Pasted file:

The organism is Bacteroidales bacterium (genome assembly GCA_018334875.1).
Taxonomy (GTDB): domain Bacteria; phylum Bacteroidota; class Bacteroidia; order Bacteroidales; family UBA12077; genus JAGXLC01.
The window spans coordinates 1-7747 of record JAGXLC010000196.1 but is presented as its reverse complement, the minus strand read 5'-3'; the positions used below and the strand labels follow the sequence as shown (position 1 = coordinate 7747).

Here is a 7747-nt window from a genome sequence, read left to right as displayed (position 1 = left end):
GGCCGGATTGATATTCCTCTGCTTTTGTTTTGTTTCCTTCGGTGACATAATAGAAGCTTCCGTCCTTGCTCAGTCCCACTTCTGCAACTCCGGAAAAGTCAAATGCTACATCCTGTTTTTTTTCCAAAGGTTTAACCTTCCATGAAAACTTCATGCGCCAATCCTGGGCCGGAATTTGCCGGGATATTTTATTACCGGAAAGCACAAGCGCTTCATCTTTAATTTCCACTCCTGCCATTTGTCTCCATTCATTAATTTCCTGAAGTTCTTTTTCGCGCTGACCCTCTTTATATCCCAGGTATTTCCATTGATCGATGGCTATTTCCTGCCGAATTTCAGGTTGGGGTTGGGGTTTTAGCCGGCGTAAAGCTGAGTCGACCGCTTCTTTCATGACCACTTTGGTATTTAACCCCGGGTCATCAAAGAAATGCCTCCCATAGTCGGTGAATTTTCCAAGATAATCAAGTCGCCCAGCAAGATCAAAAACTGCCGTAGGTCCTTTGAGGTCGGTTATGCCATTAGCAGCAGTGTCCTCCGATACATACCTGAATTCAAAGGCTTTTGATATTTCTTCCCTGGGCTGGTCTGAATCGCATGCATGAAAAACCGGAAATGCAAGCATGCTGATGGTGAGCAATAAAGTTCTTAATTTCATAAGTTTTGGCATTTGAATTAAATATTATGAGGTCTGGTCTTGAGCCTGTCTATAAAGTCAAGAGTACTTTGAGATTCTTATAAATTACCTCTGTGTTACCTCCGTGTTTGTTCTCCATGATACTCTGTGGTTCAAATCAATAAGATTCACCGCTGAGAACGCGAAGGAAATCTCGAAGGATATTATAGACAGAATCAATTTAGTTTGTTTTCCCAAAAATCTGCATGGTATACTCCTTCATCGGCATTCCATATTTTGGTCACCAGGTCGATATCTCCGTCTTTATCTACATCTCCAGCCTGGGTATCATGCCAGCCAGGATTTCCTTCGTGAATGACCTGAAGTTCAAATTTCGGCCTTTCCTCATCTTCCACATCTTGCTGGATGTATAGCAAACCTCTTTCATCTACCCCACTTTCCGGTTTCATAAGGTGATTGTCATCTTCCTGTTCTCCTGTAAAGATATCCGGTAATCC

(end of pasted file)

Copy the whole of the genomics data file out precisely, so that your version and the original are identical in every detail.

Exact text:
The organism is Bacteroidales bacterium (genome assembly GCA_018334875.1).
Taxonomy (GTDB): domain Bacteria; phylum Bacteroidota; class Bacteroidia; order Bacteroidales; family UBA12077; genus JAGXLC01.
The window spans coordinates 1-7747 of record JAGXLC010000196.1 but is presented as its reverse complement, the minus strand read 5'-3'; the positions used below and the strand labels follow the sequence as shown (position 1 = coordinate 7747).

Here is a 7747-nt window from a genome sequence, read left to right as displayed (position 1 = left end):
GGCCGGATTGATATTCCTCTGCTTTTGTTTTGTTTCCTTCGGTGACATAATAGAAGCTTCCGTCCTTGCTCAGTCCCACTTCTGCAACTCCGGAAAAGTCAAATGCTACATCCTGTTTTTTTTCCAAAGGTTTAACCTTCCATGAAAACTTCATGCGCCAATCCTGGGCCGGAATTTGCCGGGATATTTTATTACCGGAAAGCACAAGCGCTTCATCTTTAATTTCCACTCCTGCCATTTGTCTCCATTCATTAATTTCCTGAAGTTCTTTTTCGCGCTGACCCTCTTTATATCCCAGGTATTTCCATTGATCGATGGCTATTTCCTGCCGAATTTCAGGTTGGGGTTGGGGTTTTAGCCGGCGTAAAGCTGAGTCGACCGCTTCTTTCATGACCACTTTGGTATTTAACCCCGGGTCATCAAAGAAATGCCTCCCATAGTCGGTGAATTTTCCAAGATAATCAAGTCGCCCAGCAAGATCAAAAACTGCCGTAGGTCCTTTGAGGTCGGTTATGCCATTAGCAGCAGTGTCCTCCGATACATACCTGAATTCAAAGGCTTTTGATATTTCTTCCCTGGGCTGGTCTGAATCGCATGCATGAAAAACCGGAAATGCAAGCATGCTGATGGTGAGCAATAAAGTTCTTAATTTCATAAGTTTTGGCATTTGAATTAAATATTATGAGGTCTGGTCTTGAGCCTGTCTATAAAGTCAAGAGTACTTTGAGATTCTTATAAATTACCTCTGTGTTACCTCCGTGTTTGTTCTCCATGATACTCTGTGGTTCAAATCAATAAGATTCACCGCTGAGAACGCGAAGGAAATCTCGAAGGATATTATAGACAGAATCAATTTAGTTTGTTTTCCCAAAAATCTGCATGGTATACTCCTTCATCGGCATTCCATATTTTGGTCACCAGGTCGATATCTCCGTCTTTATCTACATCTCCAGCCTGGGTATCATGCCAGCCAGGATTTCCTTCGTGAATGACCTGAAGTTCAAATTTCGGCCTTTCCTCATCTTCCACATCTTGCTGGATGTATAGCAAACCTCTTTCATCTACCCCACTTTCCGGTTTCATAAGGTGATTGTCATCTTCCTGTTCTCCTGTAAAGATATCCGGTAATCC